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A core class for all first-year students at the Oshamambe Campus

While living on the Oshamambe Campus in Hokkaido, freshmen of the School of Management’s Department of International Digital and Design Management (IDM) are participating in an undertaking for Scandinavian-style design thinking with local residents. Its name is the “Co-Design Project.” Professor Iijima says, “We see ‘design thinking’ as an intellectual activity that starts with a troublesome issue and attempts to create artificial objects or mechanisms to help create a better future. The Co-Design Project is not about using words like ‘problem’ or “solution.’ Instead, it is about contemplating vexing issues together with the people who live with them, conceptualizing a better future, and then putting the results into practice to make that future a reality.” According to Professor Suzuki, “What is important in design thinking is not the ‘problem’ or its ‘solution,’ but one’s mindset toward the issue at hand. For example, simply going to an area and saying ‘this is a problem’ is probably not the correct mindset. It is important to acquire an attitude oriented toward identifying what is required through interaction with people and then putting ideas into practice.” She says the Co-Design Project has no established methods or techniques. It is an original approach of the Tokyo University of Science. 

Learning how to conceptualize with local people through interaction with them

No announcement is made to the community. No one says to the locals, “You are about to encounter students from the university.” One might think that, under such circumstances, the students would have a hard time meeting local residents, but that does not seem to be a concern. More than 30 teams of about 4 people each work on the project, investigating a theme dubbed “TUS + Oshamambe + ??.”  Some activities start with a chance encounter, others are inherited from older students, and still others are the result of students’ endeavors to build relationships based on their own ideas. Professor Suzuki says, “When students actively go out and ask questions and residents actively respond, that’s one kind of participation. But I think co-design is about thinking together, which includes observing without talking or simply being in a place together.” Naturally, sometimes things do not go so well, she says, but one of the themes of the IDM is to learn from mistakes without fear of failure.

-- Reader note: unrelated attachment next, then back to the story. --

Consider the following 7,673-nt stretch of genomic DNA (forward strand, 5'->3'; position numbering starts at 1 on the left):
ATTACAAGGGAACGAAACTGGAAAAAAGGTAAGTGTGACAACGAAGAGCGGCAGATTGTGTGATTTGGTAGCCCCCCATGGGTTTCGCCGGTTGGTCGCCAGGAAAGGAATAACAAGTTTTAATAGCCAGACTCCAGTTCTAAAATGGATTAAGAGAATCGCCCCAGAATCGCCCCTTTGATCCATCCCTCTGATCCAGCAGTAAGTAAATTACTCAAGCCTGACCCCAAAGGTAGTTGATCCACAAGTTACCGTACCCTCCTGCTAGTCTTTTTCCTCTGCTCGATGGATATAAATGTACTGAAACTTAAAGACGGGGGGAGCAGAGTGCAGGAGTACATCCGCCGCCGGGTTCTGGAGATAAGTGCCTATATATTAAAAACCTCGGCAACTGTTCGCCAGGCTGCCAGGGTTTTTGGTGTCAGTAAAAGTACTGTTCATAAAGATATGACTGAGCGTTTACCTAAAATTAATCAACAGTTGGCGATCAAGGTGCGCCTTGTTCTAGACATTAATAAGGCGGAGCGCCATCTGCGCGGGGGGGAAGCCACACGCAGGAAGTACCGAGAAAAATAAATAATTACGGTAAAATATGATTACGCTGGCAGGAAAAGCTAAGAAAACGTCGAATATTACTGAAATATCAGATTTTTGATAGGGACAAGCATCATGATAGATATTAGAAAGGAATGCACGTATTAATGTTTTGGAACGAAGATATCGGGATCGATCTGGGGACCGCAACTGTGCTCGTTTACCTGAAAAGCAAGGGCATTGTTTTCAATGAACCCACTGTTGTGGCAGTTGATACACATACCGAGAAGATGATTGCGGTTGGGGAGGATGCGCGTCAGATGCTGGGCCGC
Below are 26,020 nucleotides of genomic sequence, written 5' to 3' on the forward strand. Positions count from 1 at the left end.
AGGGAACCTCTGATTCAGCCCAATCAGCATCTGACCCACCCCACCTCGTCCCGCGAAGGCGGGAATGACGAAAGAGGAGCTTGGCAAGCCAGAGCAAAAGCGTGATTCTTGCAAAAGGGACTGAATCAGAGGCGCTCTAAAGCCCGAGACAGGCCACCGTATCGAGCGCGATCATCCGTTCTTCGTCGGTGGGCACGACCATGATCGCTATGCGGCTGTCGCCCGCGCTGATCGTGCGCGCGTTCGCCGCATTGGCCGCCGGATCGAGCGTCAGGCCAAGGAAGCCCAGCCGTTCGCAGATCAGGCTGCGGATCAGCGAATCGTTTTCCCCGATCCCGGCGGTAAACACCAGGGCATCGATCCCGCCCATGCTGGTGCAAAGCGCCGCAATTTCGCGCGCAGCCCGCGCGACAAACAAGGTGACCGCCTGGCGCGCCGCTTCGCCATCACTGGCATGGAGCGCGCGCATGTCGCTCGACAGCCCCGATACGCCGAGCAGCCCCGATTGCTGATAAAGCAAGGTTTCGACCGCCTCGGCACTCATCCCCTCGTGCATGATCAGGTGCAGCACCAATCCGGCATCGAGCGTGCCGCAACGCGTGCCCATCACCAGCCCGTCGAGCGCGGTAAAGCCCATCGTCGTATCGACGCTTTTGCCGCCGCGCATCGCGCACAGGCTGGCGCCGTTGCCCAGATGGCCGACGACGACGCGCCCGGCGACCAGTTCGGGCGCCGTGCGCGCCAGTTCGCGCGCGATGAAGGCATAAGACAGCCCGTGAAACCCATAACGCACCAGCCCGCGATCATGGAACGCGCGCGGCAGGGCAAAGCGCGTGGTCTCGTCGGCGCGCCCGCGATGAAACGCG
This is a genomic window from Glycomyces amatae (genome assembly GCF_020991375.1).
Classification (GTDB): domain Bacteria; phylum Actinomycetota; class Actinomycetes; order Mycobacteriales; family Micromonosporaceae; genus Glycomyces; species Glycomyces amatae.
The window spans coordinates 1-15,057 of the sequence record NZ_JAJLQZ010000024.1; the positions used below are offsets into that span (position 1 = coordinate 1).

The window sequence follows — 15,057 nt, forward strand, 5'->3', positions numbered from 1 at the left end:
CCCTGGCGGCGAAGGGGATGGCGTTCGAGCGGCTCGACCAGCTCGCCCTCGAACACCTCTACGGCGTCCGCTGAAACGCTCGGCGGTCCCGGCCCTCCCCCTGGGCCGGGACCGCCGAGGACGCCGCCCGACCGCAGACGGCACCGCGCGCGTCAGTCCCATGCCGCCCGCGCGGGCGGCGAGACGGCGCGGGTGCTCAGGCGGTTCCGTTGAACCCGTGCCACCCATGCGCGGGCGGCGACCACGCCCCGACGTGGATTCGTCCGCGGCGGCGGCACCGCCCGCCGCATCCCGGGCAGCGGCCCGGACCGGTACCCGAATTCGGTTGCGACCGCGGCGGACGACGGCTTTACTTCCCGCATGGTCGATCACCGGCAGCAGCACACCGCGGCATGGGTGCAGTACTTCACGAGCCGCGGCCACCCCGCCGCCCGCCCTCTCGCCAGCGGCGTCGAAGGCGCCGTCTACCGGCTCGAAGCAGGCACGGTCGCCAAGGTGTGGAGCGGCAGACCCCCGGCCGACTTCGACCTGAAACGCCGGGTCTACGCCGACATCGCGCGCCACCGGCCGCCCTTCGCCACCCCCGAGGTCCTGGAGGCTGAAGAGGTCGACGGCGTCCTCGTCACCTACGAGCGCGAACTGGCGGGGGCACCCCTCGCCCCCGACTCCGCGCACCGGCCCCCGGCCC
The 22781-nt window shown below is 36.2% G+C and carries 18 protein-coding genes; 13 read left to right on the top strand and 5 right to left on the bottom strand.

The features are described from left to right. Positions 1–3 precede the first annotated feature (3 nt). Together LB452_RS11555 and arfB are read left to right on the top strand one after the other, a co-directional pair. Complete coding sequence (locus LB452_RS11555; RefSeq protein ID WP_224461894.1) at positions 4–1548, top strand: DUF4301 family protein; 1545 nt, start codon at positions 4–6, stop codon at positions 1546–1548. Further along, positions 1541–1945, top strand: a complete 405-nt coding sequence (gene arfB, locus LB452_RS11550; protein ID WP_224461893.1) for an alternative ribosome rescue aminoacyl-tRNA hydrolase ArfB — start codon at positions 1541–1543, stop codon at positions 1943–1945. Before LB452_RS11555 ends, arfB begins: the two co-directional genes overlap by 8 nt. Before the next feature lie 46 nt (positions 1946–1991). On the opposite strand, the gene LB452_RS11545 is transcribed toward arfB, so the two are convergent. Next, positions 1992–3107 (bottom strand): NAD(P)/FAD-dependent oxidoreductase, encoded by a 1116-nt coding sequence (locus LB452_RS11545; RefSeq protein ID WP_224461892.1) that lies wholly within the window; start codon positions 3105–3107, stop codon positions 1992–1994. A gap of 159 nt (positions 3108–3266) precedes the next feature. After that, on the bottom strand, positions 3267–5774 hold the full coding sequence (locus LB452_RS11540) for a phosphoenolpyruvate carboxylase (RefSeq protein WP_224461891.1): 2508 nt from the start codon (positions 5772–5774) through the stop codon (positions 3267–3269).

An experience providing the foundation for four years in the IDM

The “Co-Design Project” is an exercise-based class that continues during the first semester of the first year. However, it is also a never-ending activity that involves conceptualizing the future with local people. At the end of the semester, the community is invited to a presentation reviewing the activities that took place. In one example, a team addressing an issue in the livestock industry attempted to get a realistic view of it by having all members stop eating meat for a week. In another, a team tackling the garbage problem proposed holding a “trash art exhibition” and made works with plastic bottle caps for it. Whether such activities lead to definitive solutions is hard to say, but they are sound initiatives nonetheless. Professor Iijima says, “I think [the project] serves as an initiation for students and gives them motivation with respect to future action.” The students are still freshmen. Undoubtedly, the experiences they have—as well as those they do not have—will make a big difference in their academic careers to come.

School of Management, Department of International Digital and Design Management
Junior Associate Professor Mio Suzuki

■ Main research themes

Professor Suzuki specializes in town planning and architectural planning. Her research primarily focuses on markets where people gather. She is interested in how the small gatherings of people called markets transform communities.

School of Management, Department of International Digital and Design Management
Professor Junichi Iijima

■ Main research themes

Professor Iijima specializes in information systems and systems theory. He conducts research to grasp coordinative activities in companies from the standpoint of communicative behavior. He also leads research on design management.

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